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Telkom Indonesia is Nation’s Most Valuable Brand

  • Total value of Top 100 Indonesian brands in 2017 has increased to US$32.4 billion, up 44% from US$22.6 billion in 2016.
  • Telkom Indonesia retains the #1 Most Valuable Indonesia Brand for 2017 however it’s brand strength remains stagnant.
  • Bank BRI moves up to #3, overtaking Gudang Garam and Bank Mandiri.
  • BCA is the strongest brand in Indonesia and the only brand with AAA rating. BCA also managed to graduate to the top 5, beating Mandiri by a hair's breadth.
  • Indosat Ooredeoo is ranked #9 this year with brand value surging 51%.
  • Garuda Indonesia drops out of the Top 10 with brand value of US$643m.

Every year, leading brand valuation and strategy consultancy Brand Finance puts thousands of the world’s top brands to the test, evaluating which are the most powerful and valuable, publishing the Brand Finance Top 100 Indonesian Brands.

Click here for the Brand Finance Indonesia 100 Table

In terms of brand value, Telkom Indonesia retains its #1 position in the Brand Finance Top 100 Most Valuable Indonesian Brands in 2017. Telecom sector has increased its dominance in the top 10 by Indosat Ooredoo climbed into 9th place thereby pushing Garuda Indonesian out of the top 10. Telecom Indonesia also managed to retain the AAA- brand strength rating with 65% increase in brand value.

Growing Big 4

The four largest Indonesian banks have been performing well for a number of years and in 2017 as BRI climbed to third, BCA fifth and BNI to seventh place. Bank Mandiri was the only bank in the top 10 that not only dropped 3 places but had a marginal 3% increase of brand value. The total value of the four Indonesian banks in the table grew 171% to US$ 7.49 billion. Moreover, the brand strength of these banks has improved at least one level in terms of brand rating with BCA and Bank Mandiri being the strongest Indonesian brands with AAA rating.


Telkom Indonesia and Indosat Ooredoo both seem to have significantly benefited from the high growth in mobile usage and should benefit further with penetration of smart phones gathering pace as Indonesia’s consumers are quick to embrace technological upgrades and adoption. With a fast growing younger population and increasing disposable incomes, brand building and brand stickiness in the telecom sector will be the key for companies to increase usage and penetration and win greater market share.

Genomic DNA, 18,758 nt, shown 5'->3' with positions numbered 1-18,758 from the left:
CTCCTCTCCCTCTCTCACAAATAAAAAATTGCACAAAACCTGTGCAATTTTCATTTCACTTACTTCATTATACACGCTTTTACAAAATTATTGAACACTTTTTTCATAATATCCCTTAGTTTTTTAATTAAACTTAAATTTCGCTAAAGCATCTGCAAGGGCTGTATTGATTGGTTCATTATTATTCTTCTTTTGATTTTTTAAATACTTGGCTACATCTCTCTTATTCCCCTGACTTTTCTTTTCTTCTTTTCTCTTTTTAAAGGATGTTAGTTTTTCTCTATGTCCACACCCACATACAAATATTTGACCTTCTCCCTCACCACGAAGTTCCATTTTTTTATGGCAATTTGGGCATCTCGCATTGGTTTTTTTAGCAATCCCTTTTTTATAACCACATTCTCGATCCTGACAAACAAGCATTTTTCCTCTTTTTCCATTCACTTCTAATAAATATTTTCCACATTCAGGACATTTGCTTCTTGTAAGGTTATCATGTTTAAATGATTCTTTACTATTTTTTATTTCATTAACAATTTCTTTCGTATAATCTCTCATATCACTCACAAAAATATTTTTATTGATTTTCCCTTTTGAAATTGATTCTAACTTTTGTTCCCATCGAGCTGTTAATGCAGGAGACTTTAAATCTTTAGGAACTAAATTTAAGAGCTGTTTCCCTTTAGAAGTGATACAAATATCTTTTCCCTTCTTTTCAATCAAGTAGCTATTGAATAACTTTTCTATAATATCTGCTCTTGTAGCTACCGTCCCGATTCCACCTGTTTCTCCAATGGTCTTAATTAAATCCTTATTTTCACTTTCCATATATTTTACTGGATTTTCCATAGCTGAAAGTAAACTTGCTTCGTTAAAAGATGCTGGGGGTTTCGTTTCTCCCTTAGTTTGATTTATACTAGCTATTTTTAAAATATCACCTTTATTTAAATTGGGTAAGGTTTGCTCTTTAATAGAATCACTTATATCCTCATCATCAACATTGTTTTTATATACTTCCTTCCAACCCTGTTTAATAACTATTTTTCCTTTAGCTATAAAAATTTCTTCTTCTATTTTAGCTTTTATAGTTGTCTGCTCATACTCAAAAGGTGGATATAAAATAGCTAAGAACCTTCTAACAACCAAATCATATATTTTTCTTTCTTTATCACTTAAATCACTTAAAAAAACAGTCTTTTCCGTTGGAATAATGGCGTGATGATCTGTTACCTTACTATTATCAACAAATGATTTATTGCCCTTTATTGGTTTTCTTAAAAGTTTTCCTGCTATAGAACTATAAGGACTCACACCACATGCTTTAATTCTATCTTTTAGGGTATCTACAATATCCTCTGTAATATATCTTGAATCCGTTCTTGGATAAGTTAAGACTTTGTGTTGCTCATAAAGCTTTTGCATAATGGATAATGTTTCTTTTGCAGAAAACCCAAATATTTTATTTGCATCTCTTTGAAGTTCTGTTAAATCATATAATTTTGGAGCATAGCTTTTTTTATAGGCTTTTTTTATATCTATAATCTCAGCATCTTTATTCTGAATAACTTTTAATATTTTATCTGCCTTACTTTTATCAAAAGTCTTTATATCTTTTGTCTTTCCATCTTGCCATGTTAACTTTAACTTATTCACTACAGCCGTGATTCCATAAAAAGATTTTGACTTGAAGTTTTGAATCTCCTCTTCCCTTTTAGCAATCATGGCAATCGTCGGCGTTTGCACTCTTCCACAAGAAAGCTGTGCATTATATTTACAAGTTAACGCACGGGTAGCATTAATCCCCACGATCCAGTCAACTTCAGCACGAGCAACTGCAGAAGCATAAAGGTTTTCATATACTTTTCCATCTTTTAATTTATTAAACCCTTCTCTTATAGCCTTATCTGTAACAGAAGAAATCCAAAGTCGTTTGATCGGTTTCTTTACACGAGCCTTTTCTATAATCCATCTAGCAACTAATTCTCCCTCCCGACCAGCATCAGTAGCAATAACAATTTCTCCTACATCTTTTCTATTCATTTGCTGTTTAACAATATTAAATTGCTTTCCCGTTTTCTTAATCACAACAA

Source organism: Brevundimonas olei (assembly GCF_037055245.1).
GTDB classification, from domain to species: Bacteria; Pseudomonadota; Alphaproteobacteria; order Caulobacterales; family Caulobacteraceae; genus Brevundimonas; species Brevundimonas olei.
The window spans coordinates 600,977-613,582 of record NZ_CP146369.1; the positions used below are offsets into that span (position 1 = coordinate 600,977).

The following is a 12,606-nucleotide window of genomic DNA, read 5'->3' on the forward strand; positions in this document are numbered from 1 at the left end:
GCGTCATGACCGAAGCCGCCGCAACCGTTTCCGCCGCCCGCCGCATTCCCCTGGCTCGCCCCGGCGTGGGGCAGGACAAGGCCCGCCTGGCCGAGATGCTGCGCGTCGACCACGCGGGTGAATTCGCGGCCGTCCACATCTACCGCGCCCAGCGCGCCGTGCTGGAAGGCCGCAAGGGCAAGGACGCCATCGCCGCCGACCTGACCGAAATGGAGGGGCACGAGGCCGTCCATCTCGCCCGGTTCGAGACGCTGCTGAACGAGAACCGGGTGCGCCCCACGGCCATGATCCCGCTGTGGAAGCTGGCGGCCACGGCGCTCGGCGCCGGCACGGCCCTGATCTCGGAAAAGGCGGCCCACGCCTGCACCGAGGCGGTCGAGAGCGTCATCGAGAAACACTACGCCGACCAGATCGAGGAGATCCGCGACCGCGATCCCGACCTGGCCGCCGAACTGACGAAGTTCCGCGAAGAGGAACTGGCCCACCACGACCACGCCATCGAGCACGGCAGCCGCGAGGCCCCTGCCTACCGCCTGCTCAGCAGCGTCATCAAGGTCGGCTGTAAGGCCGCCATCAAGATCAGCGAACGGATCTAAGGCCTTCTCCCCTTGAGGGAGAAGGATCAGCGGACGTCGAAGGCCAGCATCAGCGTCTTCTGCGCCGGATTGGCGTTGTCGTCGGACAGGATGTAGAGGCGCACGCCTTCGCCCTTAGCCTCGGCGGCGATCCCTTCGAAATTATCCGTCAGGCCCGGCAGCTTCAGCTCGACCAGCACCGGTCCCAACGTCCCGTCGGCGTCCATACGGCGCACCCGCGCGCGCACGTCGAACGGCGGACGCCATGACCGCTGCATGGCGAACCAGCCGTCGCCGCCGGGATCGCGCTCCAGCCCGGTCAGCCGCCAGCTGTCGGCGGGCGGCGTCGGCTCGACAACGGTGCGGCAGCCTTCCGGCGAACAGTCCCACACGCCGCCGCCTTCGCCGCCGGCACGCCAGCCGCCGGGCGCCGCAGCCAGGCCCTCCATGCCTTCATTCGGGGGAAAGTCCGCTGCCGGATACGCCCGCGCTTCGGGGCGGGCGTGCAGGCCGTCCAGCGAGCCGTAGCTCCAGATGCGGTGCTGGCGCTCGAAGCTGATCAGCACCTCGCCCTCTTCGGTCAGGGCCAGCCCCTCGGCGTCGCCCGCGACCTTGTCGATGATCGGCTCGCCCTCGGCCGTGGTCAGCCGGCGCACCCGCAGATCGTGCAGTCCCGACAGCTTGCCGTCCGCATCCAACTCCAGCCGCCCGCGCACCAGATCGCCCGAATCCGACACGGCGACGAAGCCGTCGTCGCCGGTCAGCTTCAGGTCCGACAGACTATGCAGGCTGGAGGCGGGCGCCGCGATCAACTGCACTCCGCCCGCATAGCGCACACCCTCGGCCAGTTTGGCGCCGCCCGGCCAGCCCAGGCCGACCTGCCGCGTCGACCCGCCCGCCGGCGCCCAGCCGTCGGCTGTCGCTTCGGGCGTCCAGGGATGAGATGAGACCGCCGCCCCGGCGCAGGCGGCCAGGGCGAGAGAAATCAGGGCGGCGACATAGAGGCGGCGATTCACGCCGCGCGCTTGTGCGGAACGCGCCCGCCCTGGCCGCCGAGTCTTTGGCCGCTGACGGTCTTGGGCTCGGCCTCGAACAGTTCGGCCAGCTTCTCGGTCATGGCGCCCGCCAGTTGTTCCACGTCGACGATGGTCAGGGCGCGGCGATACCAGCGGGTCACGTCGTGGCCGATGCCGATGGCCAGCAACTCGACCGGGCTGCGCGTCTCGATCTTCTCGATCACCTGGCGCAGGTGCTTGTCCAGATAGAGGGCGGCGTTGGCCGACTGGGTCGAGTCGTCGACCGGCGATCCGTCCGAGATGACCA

Indosat Ooredoo, recorded a net income increase by 184.4% to Rp 1.1 trillion, has seen its brand value rising 51% to US$844m.

“Financial companies make up 31% of the top 100 value. As Indonesia further develops, we expect consolidation in the banking sector, so it will be interesting to see which brands remain. Banks who can digitalise and remain relevant will be the ones who will win.” said Jake Ng, Consultant at Brand Finance Asia Pacific.

Samir Dixit, Manging Director of Brand Finance Asia Pacific highlighted that “While the Indonesian brands have grown extremely well at the top with both Telekom Indonesia and Sampoerna increasing their brand value by over US$ 1.7 billion each, it is the brand strength for most brands that still remains a concern.  Also, the rankings still remains very top heavy with 4 banks and 4 tobacco brands and 2 telcos amongst the top 10 contributing to over 63% of the total brand value. We would like to see a more diverse mix at the top and more significant value increase at the bottom which means other brands must start focussing on their value and brand strength.”

Samir Dixit also challenged the Indonesian companies to be more brand-driven and not sales and offers-driven. These while help sell in the short term absolutely destroy the long term value and the strength of the brand. Brand has to be a strategic agenda for the senior management and boards and must be managed like any other business asset and not just a legal trademark.”

It is exciting to see the top 2 Indonesian brands, Telkom Indonesia and Sampoerna having finally made it to the Brand Finance Global 500 rankings in 2017. BRI and Gudang Garam are also strong potentials to enter the Global 500 in the near future. Other than the 2 Indonesian brands, there are only handful of ASEAN brands in the Global 500, including the Big 3 in Singapore – DBS, OCBC and UOB; Malaysia and Thailand state-owned oil & gas giants – Petronas and PTT.

The brand strength, measured by Brand Strength Index (‘BSI’), the average BSI of the Top 100 Most Valuable Indonesian Brands, has improved marginally from 62.9 to 64.0 in 2017. The brands have remained stagnant in terms of their brand strength and while they may be doing well locally, they have been losing out to some of the key competitors in the region as they clearly lack competitiveness outside of Indonesian market.